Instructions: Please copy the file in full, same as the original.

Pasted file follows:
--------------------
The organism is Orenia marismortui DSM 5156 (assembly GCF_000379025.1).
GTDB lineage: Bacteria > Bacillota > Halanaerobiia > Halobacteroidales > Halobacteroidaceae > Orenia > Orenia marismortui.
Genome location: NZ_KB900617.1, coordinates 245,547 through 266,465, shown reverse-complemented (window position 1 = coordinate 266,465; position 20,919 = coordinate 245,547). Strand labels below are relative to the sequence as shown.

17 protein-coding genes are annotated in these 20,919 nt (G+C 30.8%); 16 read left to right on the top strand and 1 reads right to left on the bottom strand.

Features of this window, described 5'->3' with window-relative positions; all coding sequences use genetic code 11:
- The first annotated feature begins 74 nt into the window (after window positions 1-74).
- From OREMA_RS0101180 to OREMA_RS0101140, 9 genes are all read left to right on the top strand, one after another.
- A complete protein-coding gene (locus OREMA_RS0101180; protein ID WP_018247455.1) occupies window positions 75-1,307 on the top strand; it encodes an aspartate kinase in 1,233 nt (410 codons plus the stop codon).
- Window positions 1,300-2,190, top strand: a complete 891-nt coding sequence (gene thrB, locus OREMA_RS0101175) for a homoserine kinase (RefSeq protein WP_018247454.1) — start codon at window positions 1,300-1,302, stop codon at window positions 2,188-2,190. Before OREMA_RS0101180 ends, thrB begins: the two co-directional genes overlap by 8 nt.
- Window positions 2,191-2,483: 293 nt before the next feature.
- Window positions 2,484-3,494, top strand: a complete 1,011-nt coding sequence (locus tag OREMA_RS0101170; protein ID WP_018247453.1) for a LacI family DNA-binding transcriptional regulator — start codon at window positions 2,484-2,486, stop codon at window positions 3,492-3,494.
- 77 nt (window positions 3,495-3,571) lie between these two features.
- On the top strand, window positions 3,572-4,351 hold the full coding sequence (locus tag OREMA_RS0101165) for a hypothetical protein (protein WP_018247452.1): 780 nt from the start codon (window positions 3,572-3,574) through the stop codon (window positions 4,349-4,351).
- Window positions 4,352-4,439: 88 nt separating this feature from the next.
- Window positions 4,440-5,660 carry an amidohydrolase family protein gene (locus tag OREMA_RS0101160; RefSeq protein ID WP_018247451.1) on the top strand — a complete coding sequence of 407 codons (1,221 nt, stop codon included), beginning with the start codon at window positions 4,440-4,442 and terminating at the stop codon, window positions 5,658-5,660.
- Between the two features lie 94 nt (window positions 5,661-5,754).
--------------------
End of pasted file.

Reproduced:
The organism is Orenia marismortui DSM 5156 (assembly GCF_000379025.1).
GTDB lineage: Bacteria > Bacillota > Halanaerobiia > Halobacteroidales > Halobacteroidaceae > Orenia > Orenia marismortui.
Genome location: NZ_KB900617.1, coordinates 245,547 through 266,465, shown reverse-complemented (window position 1 = coordinate 266,465; position 20,919 = coordinate 245,547). Strand labels below are relative to the sequence as shown.

17 protein-coding genes are annotated in these 20,919 nt (G+C 30.8%); 16 read left to right on the top strand and 1 reads right to left on the bottom strand.

Features of this window, described 5'->3' with window-relative positions; all coding sequences use genetic code 11:
- The first annotated feature begins 74 nt into the window (after window positions 1-74).
- From OREMA_RS0101180 to OREMA_RS0101140, 9 genes are all read left to right on the top strand, one after another.
- A complete protein-coding gene (locus OREMA_RS0101180; protein ID WP_018247455.1) occupies window positions 75-1,307 on the top strand; it encodes an aspartate kinase in 1,233 nt (410 codons plus the stop codon).
- Window positions 1,300-2,190, top strand: a complete 891-nt coding sequence (gene thrB, locus OREMA_RS0101175) for a homoserine kinase (RefSeq protein WP_018247454.1) — start codon at window positions 1,300-1,302, stop codon at window positions 2,188-2,190. Before OREMA_RS0101180 ends, thrB begins: the two co-directional genes overlap by 8 nt.
- Window positions 2,191-2,483: 293 nt before the next feature.
- Window positions 2,484-3,494, top strand: a complete 1,011-nt coding sequence (locus tag OREMA_RS0101170; protein ID WP_018247453.1) for a LacI family DNA-binding transcriptional regulator — start codon at window positions 2,484-2,486, stop codon at window positions 3,492-3,494.
- 77 nt (window positions 3,495-3,571) lie between these two features.
- On the top strand, window positions 3,572-4,351 hold the full coding sequence (locus tag OREMA_RS0101165) for a hypothetical protein (protein WP_018247452.1): 780 nt from the start codon (window positions 3,572-3,574) through the stop codon (window positions 4,349-4,351).
- Window positions 4,352-4,439: 88 nt separating this feature from the next.
- Window positions 4,440-5,660 carry an amidohydrolase family protein gene (locus tag OREMA_RS0101160; RefSeq protein ID WP_018247451.1) on the top strand — a complete coding sequence of 407 codons (1,221 nt, stop codon included), beginning with the start codon at window positions 4,440-4,442 and terminating at the stop codon, window positions 5,658-5,660.
- Between the two features lie 94 nt (window positions 5,661-5,754).